8. 8. Created by CKnight 4/26/10currently. Teen readers may enjoy Jen’s robust character and her willingness to fight for something shebelieves in. At the same time, I think teen readers will be encouraged to continue reading because ofhow Luke’s character is in the process of evolving. Readers may wonder how far Luke is willing to go,and what his plans may be under his new identity.J. One “Guy” Book:Paulsen, Gary. (2009). Hatchet. Simon & Schuster Children’s Publishing e-book. Gary Paulsen’s novel, Hatchet, was a well written, engrossing story of a boy stranded in thewilderness with only the hatchet his mom gave him, to help him survive. The plot had me turning pagesquickly to see what would happen next. The author left the reader guessing as to how Brian wouldsurvive from one day to the next. The plot was well thought out, with appropriate twists and turns andthe story was believable. The author tracked Brian’s growth from shock, to hope, to the loss of hope, tosimply surviving the day. The reader couldn’t help feel as if he or she were in the same situation andcould only wonder how someone could survive in such a situation. The descriptions of the Canadianforest made it easy for a reader who rarely has ventured out of the city to imagine the majestic trees,diverse animal population and dangerous beauty. One of the themes the author weaved into the storywas how Brian, initially very upset about his parents’ divorce, is able to modify his perspective aboutwhat is really important in life. Young readers will be enthralled with this novel and will have troubleputting it down. This would be a good book for a reluctant reader to give it a try. The quick pace,beginning with the plane going down, and the constant fear for Brian will hold the interest of youngadults. Boys and girls will find this novel enjoyable, as well as, students whose parents’ have divorcedmay relate to Brian’s feelings about his parents’ divorce. Young readers will appreciate this short novel,with its 192 pages because it can be quickly read.K. One Teen Movie: Cirque Du FreakMiano, Andrew. Weitz, Paul. (2010). Cirque Du Freak: The Vampire’s Assistant. USA: UniversalStudios.
  9. 9. Created by CKnight 4/26/10 This movie may disappoint some Cirque Du Freak book fans because it doesn’t represent onlythe first book in the series. It is actually a combination of the first two books in the series. For thosereaders who expect the movie to follow the book exactly, this movie does not deliver. However, theplot was enjoyable and followed a logical sequence. The characters were close to the descriptionDarren Shan provided in the novels. The main character, Darren, is fascinated by spiders, and thisfascination causes him to steal from a vampire. His best friend, Steve, is fascinated by vampires, anddesires to become one, only to be told that he tastes bad. This causes a rift between the friends whichresults in misunderstandings and an ultimate fight at the end of the movie. The special effects lookedrealistic and believable. One of the highlights of the film was the “freak show” and the unusual acts andperformers. These were pretty close to the descriptions of the book, and it was exciting to see theperformances on the screen. The movie may entice teens to read the books if they haven’t alreadydone so. I saw this movie in the theater when it first came out, and the theater was packed full ofteenagers. Some teenagers had the book with them, while others were heard commenting on howpopular the books were but how they never got around to reading them. Hopefully, the movie willencourage young adults to compare the movie with the novels and investigate further into the series.L. Audio Book:Sonnenblick, Jordan. (2009). Zen and the Art of Faking It. Scholastic Paperbacks audio book. This was my first audio book and I think I would have enjoyed this novel more had I read it theold fashioned way. The voice sounded somewhat computerized and the pacing was slower than I wouldhave liked. I expected that different voices would be used, kind of like the reading of a script, and wasdisappointed to hear the same voice throughout the novel. Technically, it was simple to purchase thisbook from www.audible.com and download it onto my computer then onto my kindle. The wholeprocess took about 10 minutes. One characteristic I enjoyed about listening to this audio book, was thatI could listen while I drove, completed chores, or while waiting for my children’s practices to finish. The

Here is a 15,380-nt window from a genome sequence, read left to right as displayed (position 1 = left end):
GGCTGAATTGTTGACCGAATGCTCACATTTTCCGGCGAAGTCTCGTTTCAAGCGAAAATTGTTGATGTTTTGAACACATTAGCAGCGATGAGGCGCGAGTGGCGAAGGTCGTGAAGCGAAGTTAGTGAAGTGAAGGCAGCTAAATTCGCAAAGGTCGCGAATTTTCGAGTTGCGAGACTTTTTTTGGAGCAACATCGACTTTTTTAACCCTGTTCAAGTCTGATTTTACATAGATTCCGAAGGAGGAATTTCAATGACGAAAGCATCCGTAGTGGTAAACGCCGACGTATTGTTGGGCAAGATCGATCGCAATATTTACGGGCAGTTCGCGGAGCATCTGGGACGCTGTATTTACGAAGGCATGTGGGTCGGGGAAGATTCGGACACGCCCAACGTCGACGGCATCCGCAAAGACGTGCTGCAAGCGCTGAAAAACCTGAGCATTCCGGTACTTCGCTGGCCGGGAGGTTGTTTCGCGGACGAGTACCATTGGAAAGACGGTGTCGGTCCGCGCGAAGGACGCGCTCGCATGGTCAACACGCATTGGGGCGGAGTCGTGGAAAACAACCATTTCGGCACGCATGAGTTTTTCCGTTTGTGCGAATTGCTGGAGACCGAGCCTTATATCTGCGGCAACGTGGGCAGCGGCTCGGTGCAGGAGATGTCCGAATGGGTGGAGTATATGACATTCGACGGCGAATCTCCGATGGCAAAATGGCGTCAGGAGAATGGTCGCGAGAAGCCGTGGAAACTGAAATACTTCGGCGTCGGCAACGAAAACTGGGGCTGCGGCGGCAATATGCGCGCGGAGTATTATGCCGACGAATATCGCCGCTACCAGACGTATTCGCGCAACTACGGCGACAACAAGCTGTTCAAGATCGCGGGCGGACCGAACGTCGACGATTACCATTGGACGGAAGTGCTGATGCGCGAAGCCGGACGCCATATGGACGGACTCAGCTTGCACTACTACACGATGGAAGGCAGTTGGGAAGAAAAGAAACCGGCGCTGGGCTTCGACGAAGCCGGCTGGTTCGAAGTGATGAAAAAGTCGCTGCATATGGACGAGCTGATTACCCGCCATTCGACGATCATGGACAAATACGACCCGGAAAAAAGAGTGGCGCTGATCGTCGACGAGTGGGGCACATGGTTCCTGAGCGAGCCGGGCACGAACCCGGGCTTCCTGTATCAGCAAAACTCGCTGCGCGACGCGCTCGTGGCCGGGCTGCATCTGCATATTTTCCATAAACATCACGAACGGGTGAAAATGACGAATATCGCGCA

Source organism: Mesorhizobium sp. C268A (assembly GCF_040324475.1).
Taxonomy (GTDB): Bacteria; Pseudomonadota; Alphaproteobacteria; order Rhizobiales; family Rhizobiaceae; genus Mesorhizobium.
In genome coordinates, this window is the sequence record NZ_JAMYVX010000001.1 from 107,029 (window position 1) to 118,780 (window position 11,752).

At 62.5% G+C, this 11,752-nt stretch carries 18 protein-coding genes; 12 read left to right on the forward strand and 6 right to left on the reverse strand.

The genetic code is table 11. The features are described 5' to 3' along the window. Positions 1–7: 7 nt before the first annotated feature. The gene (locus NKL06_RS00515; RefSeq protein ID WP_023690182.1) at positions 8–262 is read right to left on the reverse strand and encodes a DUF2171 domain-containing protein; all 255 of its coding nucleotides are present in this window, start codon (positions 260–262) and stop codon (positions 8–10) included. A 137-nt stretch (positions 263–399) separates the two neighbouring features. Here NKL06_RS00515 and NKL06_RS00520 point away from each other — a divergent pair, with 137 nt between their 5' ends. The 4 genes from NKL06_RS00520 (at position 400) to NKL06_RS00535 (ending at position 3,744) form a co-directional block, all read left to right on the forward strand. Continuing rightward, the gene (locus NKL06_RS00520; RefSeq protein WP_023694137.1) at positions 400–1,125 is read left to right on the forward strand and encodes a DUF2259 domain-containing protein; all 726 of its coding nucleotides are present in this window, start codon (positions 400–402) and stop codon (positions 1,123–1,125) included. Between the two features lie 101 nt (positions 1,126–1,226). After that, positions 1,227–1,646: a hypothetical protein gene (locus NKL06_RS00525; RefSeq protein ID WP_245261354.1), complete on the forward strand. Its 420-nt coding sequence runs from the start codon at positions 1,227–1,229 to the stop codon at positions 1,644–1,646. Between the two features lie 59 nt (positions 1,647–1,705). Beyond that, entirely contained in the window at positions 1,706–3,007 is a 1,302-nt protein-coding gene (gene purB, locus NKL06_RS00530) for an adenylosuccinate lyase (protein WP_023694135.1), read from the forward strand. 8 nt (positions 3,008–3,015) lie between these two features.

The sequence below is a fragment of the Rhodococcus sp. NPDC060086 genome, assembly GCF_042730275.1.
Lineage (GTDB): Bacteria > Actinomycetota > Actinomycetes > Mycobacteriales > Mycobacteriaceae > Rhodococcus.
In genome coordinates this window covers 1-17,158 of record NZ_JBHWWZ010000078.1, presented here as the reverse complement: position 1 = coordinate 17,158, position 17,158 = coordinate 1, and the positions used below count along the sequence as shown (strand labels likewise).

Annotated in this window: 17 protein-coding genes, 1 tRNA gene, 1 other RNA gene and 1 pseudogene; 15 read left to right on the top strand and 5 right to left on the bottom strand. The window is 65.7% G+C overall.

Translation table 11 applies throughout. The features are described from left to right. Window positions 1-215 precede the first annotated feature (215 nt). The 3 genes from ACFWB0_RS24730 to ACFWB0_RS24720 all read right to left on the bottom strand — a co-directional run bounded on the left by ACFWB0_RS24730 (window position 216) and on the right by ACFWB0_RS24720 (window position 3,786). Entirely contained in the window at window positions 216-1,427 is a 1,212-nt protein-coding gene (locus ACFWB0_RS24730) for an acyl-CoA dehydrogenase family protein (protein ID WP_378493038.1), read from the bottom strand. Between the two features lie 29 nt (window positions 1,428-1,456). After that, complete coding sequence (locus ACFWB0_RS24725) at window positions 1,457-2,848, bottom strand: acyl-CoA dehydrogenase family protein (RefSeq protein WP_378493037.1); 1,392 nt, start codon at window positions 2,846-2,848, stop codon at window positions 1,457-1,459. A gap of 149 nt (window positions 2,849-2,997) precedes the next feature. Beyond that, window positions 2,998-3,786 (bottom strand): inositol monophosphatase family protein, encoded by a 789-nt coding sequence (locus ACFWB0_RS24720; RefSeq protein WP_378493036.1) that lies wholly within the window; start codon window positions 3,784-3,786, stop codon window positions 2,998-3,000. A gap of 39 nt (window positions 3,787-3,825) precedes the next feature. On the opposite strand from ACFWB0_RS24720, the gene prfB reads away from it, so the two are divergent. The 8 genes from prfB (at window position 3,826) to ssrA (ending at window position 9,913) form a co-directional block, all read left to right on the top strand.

10. 10. Created by CKnight 4/26/10one area that took getting used to was the inability to follow along in the book while being read to.Regarding the book itself, I found Zen and the Art of Faking It to be interesting for a number of reasons.One is that the author incorporated Zen theology in a seemless way where teens could walk away fromreading this book with an understanding of what it is. Another reason was that there was more depth inthe plot and the characters developments than originally anticipated. The ending left some to bedesired as there were a couple of loose ends left untied. Teen readers could relate to being the new kidat a school, being popular than suddenly unpopular, and how to accept responsibility for one’s actions. Ithink young readers would enjoy the audio experience because it will remind them of when they wereyounger and teachers would frequently read aloud in class. The few negatives are the cost and theinability to see the words as they are being read. The cost of $15 is high for one teen to purchase anaudio book, but if purchased for an entire class, is price effective. It would be a good idea to have copiesfor the entire class to follow along as the audio is playing. Using this manner of following along allowsstruggling readers the additional support to make reading successful and enjoyable for all.